I’m pleased to announce that I have been commissioned to write about seeds, how they are legislated, and their history for the Soil Association; you can read my piece here. This post was inspired by, and partly based on, some writing that I did last month.
I am very glad that these articles have resonated so well with the growing community, and would love to hear people’s experiences elsewhere in the world, particularly from growers who save seed.
If you care about food, then you should care about seeds: who owns them, who controls them, and how it affects our lives and our environment.
I will be delving into this subject more deeply in the near future: how seed hegemony keeps developing countries in poverty cycles, how the number of leaves on a head of lettuce can be patented, how small groups of innovative growers have been circumventing these laws and keeping stronger, indigenous varieties alive, and ensuring we have good food stock for the future.
There is an unfortunate tendency in marketing to make bread-making sound like a dark art. Sourdough in particular is touted as a luxury product for the few, when, in reality, it is something that we can all have a go at making at home. The commercial baker will always have the advantage of specialized equipment – particularly ovens – but you can achieve some wonderful results with a regular oven. Teething troubles aside, take heart, as you’ll be working with far more sophisticated kit than your ancestors (who probably invented their bread by mistake anyway).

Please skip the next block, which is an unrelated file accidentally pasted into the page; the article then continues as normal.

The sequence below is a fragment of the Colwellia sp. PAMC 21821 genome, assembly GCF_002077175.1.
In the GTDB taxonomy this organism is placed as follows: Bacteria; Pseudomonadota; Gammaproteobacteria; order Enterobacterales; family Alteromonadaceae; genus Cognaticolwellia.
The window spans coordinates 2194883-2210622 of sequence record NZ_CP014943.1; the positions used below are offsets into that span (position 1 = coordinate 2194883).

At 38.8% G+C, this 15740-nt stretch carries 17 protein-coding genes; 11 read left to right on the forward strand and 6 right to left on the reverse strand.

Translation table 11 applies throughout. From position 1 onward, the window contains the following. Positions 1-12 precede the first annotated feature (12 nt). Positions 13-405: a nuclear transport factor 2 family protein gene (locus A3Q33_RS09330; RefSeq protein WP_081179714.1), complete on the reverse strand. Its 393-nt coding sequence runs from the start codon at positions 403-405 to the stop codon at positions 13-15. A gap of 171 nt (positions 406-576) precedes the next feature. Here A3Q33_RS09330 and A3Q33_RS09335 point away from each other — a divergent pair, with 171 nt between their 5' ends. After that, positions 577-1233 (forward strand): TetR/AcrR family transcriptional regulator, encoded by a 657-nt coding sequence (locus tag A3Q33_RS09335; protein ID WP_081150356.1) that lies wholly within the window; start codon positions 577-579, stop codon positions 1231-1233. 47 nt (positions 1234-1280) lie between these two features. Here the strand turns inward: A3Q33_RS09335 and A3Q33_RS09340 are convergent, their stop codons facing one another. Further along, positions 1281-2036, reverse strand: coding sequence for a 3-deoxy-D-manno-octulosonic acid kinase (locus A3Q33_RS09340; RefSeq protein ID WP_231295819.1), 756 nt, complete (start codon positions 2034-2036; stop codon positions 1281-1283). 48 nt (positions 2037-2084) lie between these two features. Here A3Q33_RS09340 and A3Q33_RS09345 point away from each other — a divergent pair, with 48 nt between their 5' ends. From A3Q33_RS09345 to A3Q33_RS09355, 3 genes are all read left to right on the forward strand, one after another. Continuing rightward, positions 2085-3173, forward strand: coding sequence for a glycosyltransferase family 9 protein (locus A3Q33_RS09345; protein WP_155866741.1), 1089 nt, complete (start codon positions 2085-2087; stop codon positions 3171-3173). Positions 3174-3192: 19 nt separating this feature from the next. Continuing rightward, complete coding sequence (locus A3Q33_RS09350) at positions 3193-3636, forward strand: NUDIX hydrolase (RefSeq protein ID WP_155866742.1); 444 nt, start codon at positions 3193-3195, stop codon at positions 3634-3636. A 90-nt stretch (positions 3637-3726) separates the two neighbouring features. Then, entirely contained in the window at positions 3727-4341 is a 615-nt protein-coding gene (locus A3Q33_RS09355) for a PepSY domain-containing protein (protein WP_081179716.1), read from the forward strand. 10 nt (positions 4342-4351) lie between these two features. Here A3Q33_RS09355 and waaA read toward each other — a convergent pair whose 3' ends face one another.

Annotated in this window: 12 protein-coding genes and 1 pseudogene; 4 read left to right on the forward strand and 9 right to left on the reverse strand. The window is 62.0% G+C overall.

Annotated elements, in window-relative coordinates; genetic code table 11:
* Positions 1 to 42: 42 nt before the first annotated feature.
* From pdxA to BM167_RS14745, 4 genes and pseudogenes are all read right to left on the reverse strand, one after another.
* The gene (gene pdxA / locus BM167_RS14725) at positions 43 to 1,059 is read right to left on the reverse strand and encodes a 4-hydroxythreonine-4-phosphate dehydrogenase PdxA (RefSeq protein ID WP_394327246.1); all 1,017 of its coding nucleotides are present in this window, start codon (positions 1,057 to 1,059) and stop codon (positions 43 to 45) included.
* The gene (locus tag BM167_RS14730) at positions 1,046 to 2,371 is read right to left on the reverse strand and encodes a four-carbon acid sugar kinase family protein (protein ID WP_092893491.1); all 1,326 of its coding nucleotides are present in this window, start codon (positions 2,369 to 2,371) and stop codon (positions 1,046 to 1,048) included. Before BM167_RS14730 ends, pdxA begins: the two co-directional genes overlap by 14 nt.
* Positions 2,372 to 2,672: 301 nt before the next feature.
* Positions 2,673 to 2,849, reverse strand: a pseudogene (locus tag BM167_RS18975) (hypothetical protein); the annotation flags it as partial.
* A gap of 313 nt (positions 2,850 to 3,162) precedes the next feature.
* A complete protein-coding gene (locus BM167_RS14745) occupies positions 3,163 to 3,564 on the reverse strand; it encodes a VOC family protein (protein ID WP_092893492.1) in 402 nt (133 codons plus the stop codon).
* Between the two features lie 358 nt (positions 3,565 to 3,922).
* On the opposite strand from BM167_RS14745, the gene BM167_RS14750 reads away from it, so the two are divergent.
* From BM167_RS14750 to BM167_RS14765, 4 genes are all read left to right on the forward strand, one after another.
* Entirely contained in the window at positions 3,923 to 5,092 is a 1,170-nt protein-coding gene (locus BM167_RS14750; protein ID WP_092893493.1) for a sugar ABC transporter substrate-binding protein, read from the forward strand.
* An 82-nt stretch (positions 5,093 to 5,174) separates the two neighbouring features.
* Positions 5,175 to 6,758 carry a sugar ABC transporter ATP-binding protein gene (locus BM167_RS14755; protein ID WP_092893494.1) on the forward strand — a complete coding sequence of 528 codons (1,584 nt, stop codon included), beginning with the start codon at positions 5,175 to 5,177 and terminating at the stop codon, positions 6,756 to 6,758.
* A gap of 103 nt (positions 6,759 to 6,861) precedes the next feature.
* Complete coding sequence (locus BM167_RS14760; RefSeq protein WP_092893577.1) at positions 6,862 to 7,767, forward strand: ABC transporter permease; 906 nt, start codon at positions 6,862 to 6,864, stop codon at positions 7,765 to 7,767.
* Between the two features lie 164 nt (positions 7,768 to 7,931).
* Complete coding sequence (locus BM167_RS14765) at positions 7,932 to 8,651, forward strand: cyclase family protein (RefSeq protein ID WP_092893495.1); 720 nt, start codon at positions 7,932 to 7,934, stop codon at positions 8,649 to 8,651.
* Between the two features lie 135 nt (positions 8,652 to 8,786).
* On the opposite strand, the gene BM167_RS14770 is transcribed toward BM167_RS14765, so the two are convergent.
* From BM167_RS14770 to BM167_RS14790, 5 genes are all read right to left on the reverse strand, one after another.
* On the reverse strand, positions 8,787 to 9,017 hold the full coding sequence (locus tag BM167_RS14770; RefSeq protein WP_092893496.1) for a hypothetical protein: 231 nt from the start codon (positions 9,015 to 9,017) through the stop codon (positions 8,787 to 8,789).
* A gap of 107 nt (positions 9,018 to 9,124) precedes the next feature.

Whilst the craft of the professional baker is humbling to behold – and certainly is to be admired – there is nothing to stop you making perfectly good loaves at home with your own wild yeast; we’ve been doing it for thousands of years.
Though sources differ (bread-making leaves behind little evidence), the Sumerians – people from the southernmost part of Mesopotamia (modern day Iraq) – are credited with the invention of sourdough-leavened bread in around 6000 B.C., though some sources date this at around 4000 B.C.. The method of mixing sourdough with unleavened dough was transferred to the Egyptians in around 3000 B.C.. From here, the Egyptians invented bread moulds and ovens, but it is not clear how prominently sourdough-leavened bread featured in their cuisine, as bread made from emmer wheat has such a dense crumb, rendering the visual examination of samples difficult. The oldest leavened bread identified in Europe dates between 3560-3530 B.C. and was discovered on the Swiss side of the Jura, near Lac de Bienne; it has a lovely round shape, which you can take a look at here*.